By Sibel Eker
Infrastructures are critical for the smooth functioning of socioeconomic systems on Earth – “daily life” as we know it. Whether in urban or rural areas, or in the developed or developing world, our ordinary activities — from a phone call to food deliveries, from switching on the lights to taking a shower — are dependent on a large infrastructure system behind it. Such systems are unfortunately prone to disruptions, malfunctioning, failures to cater to demand, and failures to be economically viable. Therefore, designers and decisionmakers need to account for these possibilities in advance.
Traditionally, infrastructure design could be handled with a pure engineering approach, calculating the probability of failure in the technical components, and designing a static robust system, for instance with redundancies to enable functioning even in the case of disruptions. However, the increasing complexity of infrastructure systems with interconnected technical, social, institutional and environmental aspects poses deep uncertainties, and hinders the applicability of this engineering approach with well-defined probability distributions.
Climate change exacerbates the uncertainty surrounding infrastructure systems and requires designers and decisionmakers to deal with this uncertainty even better. On the one hand, decisionmakers need to tackle uncertain physical climate impacts, such as sea level rise, changes in the rainfall patterns and extreme weather events. On the other hand, they need to develop strategies that can accommodate the uncertainties of transition to low-carbon economies, AKA transition risk, related to the changes in social preferences, demand patterns, financial instruments and market conditions.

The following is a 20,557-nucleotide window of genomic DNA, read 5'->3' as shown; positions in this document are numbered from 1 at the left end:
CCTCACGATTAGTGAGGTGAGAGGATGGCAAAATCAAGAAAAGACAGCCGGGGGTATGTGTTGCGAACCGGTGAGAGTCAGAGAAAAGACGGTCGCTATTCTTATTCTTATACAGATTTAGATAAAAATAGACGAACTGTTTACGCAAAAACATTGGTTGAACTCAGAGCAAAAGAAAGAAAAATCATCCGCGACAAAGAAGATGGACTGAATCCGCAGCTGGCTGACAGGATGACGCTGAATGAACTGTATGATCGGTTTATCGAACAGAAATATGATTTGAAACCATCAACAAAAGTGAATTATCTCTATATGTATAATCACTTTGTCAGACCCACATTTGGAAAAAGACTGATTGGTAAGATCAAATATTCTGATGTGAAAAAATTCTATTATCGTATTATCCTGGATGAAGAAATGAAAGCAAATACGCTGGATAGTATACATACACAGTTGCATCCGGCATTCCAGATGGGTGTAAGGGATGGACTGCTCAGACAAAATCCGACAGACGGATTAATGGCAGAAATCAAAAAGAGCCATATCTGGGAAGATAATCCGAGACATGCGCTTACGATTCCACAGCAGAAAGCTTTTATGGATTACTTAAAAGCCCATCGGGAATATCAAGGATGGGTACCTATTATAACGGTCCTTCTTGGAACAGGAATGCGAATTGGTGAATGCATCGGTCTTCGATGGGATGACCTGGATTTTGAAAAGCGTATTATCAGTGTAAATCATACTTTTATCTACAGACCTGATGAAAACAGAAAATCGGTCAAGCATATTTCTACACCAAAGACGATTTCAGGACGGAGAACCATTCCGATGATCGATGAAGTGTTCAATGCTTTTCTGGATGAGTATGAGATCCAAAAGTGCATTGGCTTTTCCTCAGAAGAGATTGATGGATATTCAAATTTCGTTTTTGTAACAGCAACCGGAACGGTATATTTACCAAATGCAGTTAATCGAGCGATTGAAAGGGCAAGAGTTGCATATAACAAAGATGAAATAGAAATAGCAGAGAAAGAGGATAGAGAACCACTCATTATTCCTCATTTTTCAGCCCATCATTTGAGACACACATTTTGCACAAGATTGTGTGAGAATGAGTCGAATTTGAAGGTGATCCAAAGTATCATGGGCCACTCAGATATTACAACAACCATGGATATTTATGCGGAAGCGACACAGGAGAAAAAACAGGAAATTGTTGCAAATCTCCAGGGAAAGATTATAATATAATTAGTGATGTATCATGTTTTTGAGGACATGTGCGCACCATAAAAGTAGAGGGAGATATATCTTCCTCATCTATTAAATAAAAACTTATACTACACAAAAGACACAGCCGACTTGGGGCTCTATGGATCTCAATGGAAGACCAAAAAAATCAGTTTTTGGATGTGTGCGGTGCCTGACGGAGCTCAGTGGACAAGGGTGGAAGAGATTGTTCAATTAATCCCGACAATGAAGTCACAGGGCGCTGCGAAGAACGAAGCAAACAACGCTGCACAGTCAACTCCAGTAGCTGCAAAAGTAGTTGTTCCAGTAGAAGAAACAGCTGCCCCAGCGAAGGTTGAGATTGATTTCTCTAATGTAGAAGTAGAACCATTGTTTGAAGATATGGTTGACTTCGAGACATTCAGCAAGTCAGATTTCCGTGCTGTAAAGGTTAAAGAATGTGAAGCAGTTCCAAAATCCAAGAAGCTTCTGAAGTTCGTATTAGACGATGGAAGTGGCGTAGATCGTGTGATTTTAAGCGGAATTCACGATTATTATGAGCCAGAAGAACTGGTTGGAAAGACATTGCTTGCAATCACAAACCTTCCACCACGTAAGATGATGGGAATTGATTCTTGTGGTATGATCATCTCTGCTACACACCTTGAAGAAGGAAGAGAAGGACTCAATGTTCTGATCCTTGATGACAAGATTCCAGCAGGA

In the upcoming Annual Meeting of the Society for Decision Making under Deep Uncertainty (DMDU), we will have a session dedicated to how DMDU methods can assist decision-making in critical infrastructure systems. We will have three talks on water, power and food sectors.
First, Sebastian Vicuña will present how DMDU can help in designing investment portfolios for the drinking water infrastructure of Santiago, Chile, in order to deal with the physical uncertainties induced by climate impacts, such as droughts. In particular, Vicuña will discuss how they adopted a multi-objective robust decision-making approach to accommodate different stakeholder interests and to identify the tradeoffs between their conflicting objectives.
Evan Savage and Nathan Lee will focus on another critical infrastructure, the power system. Highlighting the lack of DMDU applications in this sector, they will present a review of DMDU methods in terms of their suitability for long-term resilience planning in the power sector. Savage and Lee will also discuss how DMDU methods can be complemented by conventional methods such as decision analysis for planning resilient power systems.
Lastly, I will reflect upon using DMDU techniques for identifying sensitive intervention points in social systems to address transition risks and to accelerate behavior change for climate change mitigation. I will present a study on dietary shifts. This year, thanks to the special circumstances of COVID-19, we are all learning to embrace uncertainty and honing our skills to deal with it better in our personal and professional lives. In this year’s virtual annual meeting, we hope to bring this experience together and create fruitful discussions that can lead to a better ‘normal’.
About this Blog Post:
This blog post is part of a series of posts contributed by the chairs of the 2020 DMDU Annual Meeting. For more information about the Annual Meeting, including registration, visit our website at 2020.deepuncertainty.org. We hope to (virtually) see you soon!